An Introduction to the Food of Kyushu, Japan with KLM and Atsuko’s Kitchen
In my early twenties I had something of an obsession with Japan. Not with the food, rather with other aspects of the culture, in particular with Japanese gardens and the Tea Ceremony. Of course as with many things in my life it might just have been linked with the man of the moment, who landscaped the garden of his small terraced house ‘Japanese Style’ using some of the principles of Japanese garden design to create a unique and tranquil space in the heart of London. We spent hours in the Japanese Garden in Holland Park contemplating the features there…and replicating some of them in (not so) sunny Earlsfield. I’m not entirely sure what the neighbours though, but we loved it.
More recently I’ve been learning a bit about Sake, which unfortunately for my liver I seem to love in all its variations (if you thought it was just a warm alcoholic wine, think again).
But, Japanese food is something I knew very little about and so I was delighted to be invited by KLM to join a select group of travel writers to celebrate their newest destination to Japan, Fukuoka and to learn about Kyushu, the island that is home to Japan’s sixth largest city, by exploring some of the food. Atsuko, our charming and enthusiastic teacher runs classes in Japanese home-style cooking. Not dishes where you need a lot of special equipment or a new store cupboard of ingredients but wonderful food that I can actually see myself making again.
Atsuko told us that Japanese food has five basic ingredients: Mirin, Sake, Soy, Rice Wine Vinegar and Miso Paste. And explained that the Kyushu has food with slightly stronger flavours and a little more salt than Northern Japan. Before we started cooking we were treated to some delicious canapes that she’d already prepared, before moving on to make three dishes ourselves and to enjoy a couple more.
Sushi, in my head, involved elaborate preparations of fresh fish, careful rolling and shaping and immaculate styling. I have tried. I seem to remember making an inordinate amount of mess with some dried seaweed and a bamboo mat. This version, Suko Zuzhi is altogether easier and I can see it being very adaptable depending on what ingredients you have available, although that may be a little sacrilegious given the dish is over 500 years old!
Prepared sushi rice is pressed into a lined deep baking tray to make a thin (about 1.5cm deep layer) and then lifted out, cut into neat squares then topped with a variety of pre-prepared ingredients.
We made egg ‘strings’ using a very thin omelette with a little sake and sugar which was rolled and sliced into ribbons.
Tuna flakes were a mixture of tuna, sake, sugar and shoyu (dark soy) all beaten up with chopsticks to create tiny soft fishy morsels. And, we added steamed prawns and blanched mangetout, with a little garnish of dill.
Simpler still was the garnish of spring onion with miso mustard sauce. Blanched spring onions were trimmed and then knotted into a pretty shape and topped just before serving with a mixture of white miso, rice vinegar, agave and karashi mustard.
This was a dish apparently created for a competition. A food loving Japanese shogun, the 6th Hosokawa, Lord of Kumamoto. asked local cooks to compete to create a dish that would be special but needed just a few ingredients. And the result was ‘higomoji no guruguru’, an economical and tasty side dish that can be enjoyed with just a glass of sake.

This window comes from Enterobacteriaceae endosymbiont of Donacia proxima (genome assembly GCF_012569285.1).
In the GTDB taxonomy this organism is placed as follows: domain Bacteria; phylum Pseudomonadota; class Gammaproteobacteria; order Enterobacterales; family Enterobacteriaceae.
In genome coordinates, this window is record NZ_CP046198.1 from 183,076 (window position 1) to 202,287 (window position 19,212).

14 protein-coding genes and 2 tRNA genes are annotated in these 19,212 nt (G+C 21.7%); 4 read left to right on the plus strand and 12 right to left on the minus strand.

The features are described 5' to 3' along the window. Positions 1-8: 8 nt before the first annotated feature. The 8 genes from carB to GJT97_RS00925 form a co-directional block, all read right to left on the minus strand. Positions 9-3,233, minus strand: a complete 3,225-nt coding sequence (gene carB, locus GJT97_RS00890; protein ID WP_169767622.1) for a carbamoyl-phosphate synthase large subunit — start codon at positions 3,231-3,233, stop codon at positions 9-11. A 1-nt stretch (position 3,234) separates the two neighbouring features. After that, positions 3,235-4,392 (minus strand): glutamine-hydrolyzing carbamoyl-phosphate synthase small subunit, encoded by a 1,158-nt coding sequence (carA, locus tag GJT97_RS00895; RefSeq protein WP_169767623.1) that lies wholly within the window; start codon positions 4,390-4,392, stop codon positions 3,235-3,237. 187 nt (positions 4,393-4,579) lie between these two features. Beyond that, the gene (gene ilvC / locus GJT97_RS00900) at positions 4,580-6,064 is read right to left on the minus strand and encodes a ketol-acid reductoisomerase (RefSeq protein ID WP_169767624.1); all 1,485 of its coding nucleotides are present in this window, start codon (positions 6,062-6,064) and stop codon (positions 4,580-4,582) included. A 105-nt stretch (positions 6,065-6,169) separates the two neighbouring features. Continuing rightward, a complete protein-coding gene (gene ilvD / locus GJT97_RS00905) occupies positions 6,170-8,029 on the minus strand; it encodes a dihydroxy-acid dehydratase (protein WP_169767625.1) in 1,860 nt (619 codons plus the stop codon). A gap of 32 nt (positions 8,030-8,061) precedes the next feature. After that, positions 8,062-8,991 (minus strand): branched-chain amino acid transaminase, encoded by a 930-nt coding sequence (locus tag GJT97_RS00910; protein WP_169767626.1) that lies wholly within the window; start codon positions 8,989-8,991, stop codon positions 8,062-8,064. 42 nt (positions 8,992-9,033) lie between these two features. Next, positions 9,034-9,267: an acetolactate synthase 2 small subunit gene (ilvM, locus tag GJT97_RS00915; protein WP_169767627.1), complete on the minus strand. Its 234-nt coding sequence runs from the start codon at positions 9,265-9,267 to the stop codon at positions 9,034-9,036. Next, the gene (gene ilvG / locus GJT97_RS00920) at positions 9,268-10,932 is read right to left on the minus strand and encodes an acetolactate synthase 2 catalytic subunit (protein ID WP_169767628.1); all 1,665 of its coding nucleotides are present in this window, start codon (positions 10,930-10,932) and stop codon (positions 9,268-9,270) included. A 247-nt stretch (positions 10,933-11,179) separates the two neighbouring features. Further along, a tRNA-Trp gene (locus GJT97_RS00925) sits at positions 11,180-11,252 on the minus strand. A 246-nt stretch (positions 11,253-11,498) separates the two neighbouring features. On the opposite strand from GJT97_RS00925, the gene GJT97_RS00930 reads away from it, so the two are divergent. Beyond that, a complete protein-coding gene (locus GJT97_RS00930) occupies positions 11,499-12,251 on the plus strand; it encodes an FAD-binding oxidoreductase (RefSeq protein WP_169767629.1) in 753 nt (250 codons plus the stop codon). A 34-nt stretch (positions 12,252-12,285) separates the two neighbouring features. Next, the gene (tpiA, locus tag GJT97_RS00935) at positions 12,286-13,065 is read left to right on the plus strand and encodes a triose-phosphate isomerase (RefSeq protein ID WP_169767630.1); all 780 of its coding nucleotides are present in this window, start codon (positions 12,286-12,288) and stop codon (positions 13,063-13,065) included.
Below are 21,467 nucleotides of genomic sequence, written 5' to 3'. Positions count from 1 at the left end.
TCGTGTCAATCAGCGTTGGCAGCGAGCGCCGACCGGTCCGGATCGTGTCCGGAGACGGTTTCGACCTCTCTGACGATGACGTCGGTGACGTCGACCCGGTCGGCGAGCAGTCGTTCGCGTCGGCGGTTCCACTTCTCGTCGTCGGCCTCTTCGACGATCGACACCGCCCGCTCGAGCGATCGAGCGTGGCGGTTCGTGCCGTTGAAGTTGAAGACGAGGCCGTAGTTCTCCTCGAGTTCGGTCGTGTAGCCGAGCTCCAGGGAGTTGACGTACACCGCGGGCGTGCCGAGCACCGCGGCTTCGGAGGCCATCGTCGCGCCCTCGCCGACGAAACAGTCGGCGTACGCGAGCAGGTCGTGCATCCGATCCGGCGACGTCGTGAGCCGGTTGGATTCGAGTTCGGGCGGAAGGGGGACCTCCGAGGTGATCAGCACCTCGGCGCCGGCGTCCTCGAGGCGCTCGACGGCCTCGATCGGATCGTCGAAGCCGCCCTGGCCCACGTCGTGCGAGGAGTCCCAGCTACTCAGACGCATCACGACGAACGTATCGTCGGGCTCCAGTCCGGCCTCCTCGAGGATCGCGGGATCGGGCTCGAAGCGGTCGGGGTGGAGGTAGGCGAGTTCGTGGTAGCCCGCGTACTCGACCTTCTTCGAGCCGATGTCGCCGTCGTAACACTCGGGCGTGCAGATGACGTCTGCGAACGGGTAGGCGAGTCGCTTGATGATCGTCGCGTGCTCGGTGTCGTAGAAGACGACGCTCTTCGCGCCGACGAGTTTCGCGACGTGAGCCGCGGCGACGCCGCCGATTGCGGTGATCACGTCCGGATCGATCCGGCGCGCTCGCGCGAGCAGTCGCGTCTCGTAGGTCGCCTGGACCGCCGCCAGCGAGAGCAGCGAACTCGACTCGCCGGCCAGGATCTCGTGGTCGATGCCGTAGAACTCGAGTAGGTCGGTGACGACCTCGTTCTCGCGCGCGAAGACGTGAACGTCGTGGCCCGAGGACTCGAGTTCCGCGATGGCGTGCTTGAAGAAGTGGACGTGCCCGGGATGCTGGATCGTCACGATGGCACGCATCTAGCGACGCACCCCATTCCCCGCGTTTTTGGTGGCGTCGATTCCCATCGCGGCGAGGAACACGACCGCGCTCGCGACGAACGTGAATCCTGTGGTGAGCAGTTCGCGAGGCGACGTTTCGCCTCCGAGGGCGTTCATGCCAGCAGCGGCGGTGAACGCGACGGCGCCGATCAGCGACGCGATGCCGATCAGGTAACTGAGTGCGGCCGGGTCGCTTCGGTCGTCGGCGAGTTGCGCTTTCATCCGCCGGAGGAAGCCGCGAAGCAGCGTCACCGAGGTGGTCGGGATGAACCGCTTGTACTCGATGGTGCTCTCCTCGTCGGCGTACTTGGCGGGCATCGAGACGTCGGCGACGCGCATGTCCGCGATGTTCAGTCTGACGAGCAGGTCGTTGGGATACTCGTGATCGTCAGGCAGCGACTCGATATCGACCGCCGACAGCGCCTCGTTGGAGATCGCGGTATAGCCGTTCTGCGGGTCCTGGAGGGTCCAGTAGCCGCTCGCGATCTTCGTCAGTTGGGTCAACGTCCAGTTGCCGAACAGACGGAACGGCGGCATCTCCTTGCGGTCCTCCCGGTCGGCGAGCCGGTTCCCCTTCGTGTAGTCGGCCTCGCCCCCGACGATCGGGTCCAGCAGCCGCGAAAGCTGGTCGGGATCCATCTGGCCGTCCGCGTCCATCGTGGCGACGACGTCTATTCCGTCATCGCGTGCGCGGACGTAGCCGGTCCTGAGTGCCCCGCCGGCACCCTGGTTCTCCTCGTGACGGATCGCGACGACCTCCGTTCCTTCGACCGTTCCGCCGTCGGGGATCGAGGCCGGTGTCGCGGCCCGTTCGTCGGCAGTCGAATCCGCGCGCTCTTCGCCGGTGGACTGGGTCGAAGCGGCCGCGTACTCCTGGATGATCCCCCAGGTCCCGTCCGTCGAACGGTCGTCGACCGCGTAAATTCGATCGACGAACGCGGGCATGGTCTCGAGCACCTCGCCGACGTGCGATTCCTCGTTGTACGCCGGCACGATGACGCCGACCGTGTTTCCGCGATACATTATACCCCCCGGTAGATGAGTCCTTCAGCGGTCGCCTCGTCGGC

The most complicated of the dishes we cooked was Mizutaki Nabe. The nabe is hot pot which is generally cooked at the table and shared by the whole family. The Fukuoka version is made with chicken stock, chicken and vegetables and is served with Ponzu, a special citrus soy.[gmc_recipe 19903]
Yes it was delicious. But somehow quite healthy and light. I loved the idea of a table top meal for sharing although I suspect if and when I try this at home it will be using my tagine on the stove-top in the kitchen, at least until I am a little more confident with the ingredients!
Even the Buto no kakuni, the ‘square pork’ was wonderful, tender, melting and delicately spiced. I am not a fan of pork belly or any other fatty meat cut, but slow cooked this way the meat is very tender and the fat just falls away if you don’t want to eat it. But no kakuni is a braised pork dish which Atsuko prepared for us and which probably has origins in China. One of the key features of the food from Kyushu is the influence of its role as an international trading route for many centuries. The food is a fusion of Eastern and Western cultures from as far back as the 16th century.
We finished the evening with green tea and cake. And I am intrigued; the cuisine of ‘this’ Japan is so different to the westernised sushi and sashimi we eat in the UK and the base ingredients seem accessible. The historic and cultural influences are strong – For example, Atsuko told us that many dishes had a Portuguese influence, from the 16th and 17th centuries when the Portuguese dominated the spice routes. Perhaps I’ll be lucky enough to visit now that KLM offers three flights a week from the UK to Fukuoka via Amsterdam.
With many thanks to KLM and Atsuko’s Kitchen for the invitation to learn a little about the cuisine of Kyushu.